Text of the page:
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Recovery of an MMO Junkie – Mid Season Anime Review

Synopsis: Morioka Moriko (♀) is 30, single, and a NEET. She has dropped out of the real world. Searching for a safe place, the place she ended up… is the online world!! In this online game, Moriko starts a new life as a handsome young man with silky hair named Hayashi. However, she’s an obvious noob and ends up dying numerous times when a lovely girl named “Lily” lends her a helping hand. Meanwhile IRL, she ends up having a shocking encounter with a mysterious handsome salaryman named Sakurai Yuta. After meeting him, the real world starts to change and starts affecting her online world as well?! (Official Crunchyroll Synopsis)

And grass is green..what common fact are we going to state next?

Mid Season (5 Episodes) Review (Warning: Minor Spoilers to Follow):

Tom: Recovery of an MMO Junkie is one of those anime that straddles the line between maintaining a laid back, slice of life, easygoing atmosphere and becoming a boring snooze fest. MMO Junkie manages to keep itself on the right side of that line, offering a low key, but decently engaging narrative, coupled with a washed out, yet comforting color style and animation that gives the whole thing a very quaint, easy going feel. Even when things get stressful for Moriko, they still feel light-hearted for the audience.

Linny: Laid back atmosphere or not I have a minor heads up for those of you picking up MMO Junkie expecting to see our self destructive, closeted heroine forced to abandon her NEET lifestyle as the show’s title would imply. You may be in for a surprise as the Western title is actually rather misleading. We’re halfway through the show’s run and so far there’s been zero direct effort by anyone to get Moriko to abandon her NEET gaming lifestyle and become a ‘regular’ member of society again. The show instead spends a lot of time actually showcasing the ‘wondrous’ side of forming bonds and friendships online, with a bit of the potential drama that arises from trying to hide your true identity. The original Japanese title of the show translates to “Recommendation of the Wonderful Virtual Life” which invokes a very different set of expectations. The original title is a perfect encapsulation for the show thus far, and makes me wonder why the Western title is so different and misleading.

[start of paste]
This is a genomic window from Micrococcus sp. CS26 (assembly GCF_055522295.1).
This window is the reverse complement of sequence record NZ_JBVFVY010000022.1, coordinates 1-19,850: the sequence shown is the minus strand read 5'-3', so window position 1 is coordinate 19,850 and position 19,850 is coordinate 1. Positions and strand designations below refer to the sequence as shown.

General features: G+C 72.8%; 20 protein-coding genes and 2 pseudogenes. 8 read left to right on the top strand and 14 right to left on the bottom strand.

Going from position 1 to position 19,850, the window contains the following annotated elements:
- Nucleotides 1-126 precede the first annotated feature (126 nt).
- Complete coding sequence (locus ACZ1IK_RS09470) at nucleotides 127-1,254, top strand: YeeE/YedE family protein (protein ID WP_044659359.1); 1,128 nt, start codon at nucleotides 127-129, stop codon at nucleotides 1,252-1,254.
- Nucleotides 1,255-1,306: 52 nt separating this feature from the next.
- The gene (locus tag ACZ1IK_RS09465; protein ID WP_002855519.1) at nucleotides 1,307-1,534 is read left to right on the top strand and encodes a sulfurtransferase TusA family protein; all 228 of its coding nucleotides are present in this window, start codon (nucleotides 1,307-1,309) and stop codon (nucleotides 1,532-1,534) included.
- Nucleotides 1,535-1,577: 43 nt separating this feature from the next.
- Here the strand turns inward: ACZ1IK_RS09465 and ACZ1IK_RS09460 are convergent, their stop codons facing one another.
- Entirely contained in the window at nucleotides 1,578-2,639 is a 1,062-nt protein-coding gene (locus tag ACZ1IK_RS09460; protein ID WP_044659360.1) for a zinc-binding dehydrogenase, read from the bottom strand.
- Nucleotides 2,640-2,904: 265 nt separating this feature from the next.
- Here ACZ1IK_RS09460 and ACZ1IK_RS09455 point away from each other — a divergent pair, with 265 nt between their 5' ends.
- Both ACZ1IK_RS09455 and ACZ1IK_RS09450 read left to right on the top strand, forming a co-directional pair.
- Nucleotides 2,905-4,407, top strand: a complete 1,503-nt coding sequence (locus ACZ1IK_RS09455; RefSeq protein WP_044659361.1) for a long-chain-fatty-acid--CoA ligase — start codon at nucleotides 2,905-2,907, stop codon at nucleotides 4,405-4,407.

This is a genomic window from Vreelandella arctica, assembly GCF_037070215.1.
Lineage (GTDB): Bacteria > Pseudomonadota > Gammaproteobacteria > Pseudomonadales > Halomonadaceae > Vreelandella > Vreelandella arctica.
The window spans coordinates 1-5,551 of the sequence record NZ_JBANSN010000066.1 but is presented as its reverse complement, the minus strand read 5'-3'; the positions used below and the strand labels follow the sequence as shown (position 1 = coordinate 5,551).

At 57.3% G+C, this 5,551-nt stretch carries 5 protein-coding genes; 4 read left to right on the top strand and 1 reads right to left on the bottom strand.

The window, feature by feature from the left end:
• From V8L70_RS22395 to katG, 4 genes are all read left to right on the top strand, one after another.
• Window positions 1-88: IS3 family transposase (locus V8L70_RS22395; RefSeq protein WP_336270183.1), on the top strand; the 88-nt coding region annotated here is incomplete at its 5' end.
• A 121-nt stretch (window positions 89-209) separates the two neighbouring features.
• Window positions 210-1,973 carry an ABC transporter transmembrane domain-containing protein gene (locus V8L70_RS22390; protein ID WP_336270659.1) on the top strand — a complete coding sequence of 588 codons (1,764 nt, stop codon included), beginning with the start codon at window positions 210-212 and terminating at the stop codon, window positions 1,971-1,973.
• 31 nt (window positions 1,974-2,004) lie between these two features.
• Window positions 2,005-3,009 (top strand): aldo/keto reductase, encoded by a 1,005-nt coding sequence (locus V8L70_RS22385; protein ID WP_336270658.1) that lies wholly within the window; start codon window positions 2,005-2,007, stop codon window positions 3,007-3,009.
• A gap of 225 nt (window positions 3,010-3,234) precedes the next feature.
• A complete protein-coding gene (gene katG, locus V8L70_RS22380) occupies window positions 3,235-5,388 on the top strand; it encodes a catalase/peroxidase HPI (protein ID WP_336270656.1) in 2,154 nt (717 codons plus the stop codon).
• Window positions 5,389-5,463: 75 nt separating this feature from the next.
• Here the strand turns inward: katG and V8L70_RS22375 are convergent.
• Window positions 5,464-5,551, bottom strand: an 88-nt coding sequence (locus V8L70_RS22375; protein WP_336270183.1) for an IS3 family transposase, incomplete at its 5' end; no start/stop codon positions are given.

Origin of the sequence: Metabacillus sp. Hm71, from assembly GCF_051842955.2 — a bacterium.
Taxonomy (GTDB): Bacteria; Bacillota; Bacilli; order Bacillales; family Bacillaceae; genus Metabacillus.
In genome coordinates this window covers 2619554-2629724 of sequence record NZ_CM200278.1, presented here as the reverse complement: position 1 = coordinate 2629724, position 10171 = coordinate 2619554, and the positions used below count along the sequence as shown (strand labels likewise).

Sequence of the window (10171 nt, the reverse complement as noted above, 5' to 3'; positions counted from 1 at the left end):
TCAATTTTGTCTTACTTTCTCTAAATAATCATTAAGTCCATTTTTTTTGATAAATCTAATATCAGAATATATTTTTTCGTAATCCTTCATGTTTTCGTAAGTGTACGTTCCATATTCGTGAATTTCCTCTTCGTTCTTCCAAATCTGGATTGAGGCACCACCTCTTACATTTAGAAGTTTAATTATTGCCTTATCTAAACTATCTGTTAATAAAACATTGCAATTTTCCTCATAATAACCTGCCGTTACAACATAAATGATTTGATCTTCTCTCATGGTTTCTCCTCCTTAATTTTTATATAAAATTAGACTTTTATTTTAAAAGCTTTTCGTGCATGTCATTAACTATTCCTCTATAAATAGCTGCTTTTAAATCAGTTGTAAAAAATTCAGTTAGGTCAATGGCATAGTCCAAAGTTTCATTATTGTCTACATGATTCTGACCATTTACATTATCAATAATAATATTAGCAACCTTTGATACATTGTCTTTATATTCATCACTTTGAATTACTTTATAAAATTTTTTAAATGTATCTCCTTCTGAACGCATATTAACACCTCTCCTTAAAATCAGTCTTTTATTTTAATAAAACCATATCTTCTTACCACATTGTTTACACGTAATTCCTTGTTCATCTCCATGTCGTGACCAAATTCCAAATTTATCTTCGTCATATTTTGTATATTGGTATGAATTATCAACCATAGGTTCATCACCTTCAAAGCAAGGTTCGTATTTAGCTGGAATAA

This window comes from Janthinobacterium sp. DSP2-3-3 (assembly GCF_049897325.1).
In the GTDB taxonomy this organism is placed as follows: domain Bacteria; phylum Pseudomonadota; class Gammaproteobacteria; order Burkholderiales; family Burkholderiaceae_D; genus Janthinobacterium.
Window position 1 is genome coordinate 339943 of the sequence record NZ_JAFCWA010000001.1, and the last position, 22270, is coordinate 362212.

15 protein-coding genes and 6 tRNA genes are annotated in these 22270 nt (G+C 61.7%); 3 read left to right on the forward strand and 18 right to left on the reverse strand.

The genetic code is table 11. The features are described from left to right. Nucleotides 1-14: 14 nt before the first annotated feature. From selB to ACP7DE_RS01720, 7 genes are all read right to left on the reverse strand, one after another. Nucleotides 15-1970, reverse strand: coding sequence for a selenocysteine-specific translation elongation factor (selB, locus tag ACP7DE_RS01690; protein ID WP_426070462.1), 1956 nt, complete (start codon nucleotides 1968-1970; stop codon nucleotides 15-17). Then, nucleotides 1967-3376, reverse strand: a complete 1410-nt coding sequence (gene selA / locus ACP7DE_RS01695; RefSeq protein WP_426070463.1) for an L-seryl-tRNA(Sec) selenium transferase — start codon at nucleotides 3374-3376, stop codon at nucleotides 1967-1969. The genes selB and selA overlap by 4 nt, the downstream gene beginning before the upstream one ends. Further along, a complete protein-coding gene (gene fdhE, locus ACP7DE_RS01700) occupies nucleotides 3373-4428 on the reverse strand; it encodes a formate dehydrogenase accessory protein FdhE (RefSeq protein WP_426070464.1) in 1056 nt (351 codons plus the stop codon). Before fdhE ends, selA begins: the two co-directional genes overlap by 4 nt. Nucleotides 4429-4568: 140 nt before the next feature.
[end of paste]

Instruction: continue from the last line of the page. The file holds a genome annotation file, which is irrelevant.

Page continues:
Hey, who said you can’t combine romance and gaming?

Tom: It’s definitely true that the English translation of the series’ title has proven insanely misleading. Half way through Junkie’s 10 episode run we haven’t seen any real condemnation of Moriko’s lifestyle. Instead, we’ve met characters that bolster the acceptance of her reclusive tendencies. While Moriko herself remains our primary focus, we’ve introduced and occasionally shifted to her burgeoning harem of male characters. From Sakurai Yuuta, the attractive businessman and primary love interest, to Fujimoto the gaming store clerk or even Koiwai Homare, the manipulative playboy and Moriko’s former co-worker. While this faux-harem adds a number of twists and turns to Moriko’s reclusive existence, it hasn’t offered much of a deeper understanding to her character. Outside of an occasional hint or two, Moriko’s reason for living life as a NEET remains a mystery. This, coupled with a lack of exploration for other characters leaves the series with only two avenues of entertainment: Life inside an MMO, and Moriko’s gradually expanding harem.

Linny: Another minor hiccup comes in the form of revealing the true identity of one of Moriko’s guild mates. There’s an extreme contrast between his real life persona and his online persona. Now it’s a well known fact that people can often exhibit very different personalities when they’re online and semi anonymous versus face to face. But in the case of this character, it’s such a flip that it almost feels unbelievable and disjointed. But that’s a minor hiccup, one that most people enjoying the show so far won’t bat an eyelid at.